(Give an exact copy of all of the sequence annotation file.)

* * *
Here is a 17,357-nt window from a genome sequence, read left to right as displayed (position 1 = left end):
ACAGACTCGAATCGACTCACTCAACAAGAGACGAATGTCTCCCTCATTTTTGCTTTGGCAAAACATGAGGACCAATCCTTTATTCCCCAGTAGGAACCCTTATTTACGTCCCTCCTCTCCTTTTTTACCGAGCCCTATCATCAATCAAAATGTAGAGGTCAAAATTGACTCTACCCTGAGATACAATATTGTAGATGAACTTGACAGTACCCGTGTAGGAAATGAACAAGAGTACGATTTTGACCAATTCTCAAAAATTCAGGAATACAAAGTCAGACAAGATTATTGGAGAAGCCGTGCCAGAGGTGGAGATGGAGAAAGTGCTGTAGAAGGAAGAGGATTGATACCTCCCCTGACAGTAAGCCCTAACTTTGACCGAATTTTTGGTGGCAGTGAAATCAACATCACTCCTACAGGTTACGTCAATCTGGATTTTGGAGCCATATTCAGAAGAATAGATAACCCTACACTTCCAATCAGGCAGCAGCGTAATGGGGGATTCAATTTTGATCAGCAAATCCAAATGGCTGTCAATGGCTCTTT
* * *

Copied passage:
Here is a 17,357-nt window from a genome sequence, read left to right as displayed (position 1 = left end):
ACAGACTCGAATCGACTCACTCAACAAGAGACGAATGTCTCCCTCATTTTTGCTTTGGCAAAACATGAGGACCAATCCTTTATTCCCCAGTAGGAACCCTTATTTACGTCCCTCCTCTCCTTTTTTACCGAGCCCTATCATCAATCAAAATGTAGAGGTCAAAATTGACTCTACCCTGAGATACAATATTGTAGATGAACTTGACAGTACCCGTGTAGGAAATGAACAAGAGTACGATTTTGACCAATTCTCAAAAATTCAGGAATACAAAGTCAGACAAGATTATTGGAGAAGCCGTGCCAGAGGTGGAGATGGAGAAAGTGCTGTAGAAGGAAGAGGATTGATACCTCCCCTGACAGTAAGCCCTAACTTTGACCGAATTTTTGGTGGCAGTGAAATCAACATCACTCCTACAGGTTACGTCAATCTGGATTTTGGAGCCATATTCAGAAGAATAGATAACCCTACACTTCCAATCAGGCAGCAGCGTAATGGGGGATTCAATTTTGATCAGCAAATCCAAATGGCTGTCAATGGCTCTTT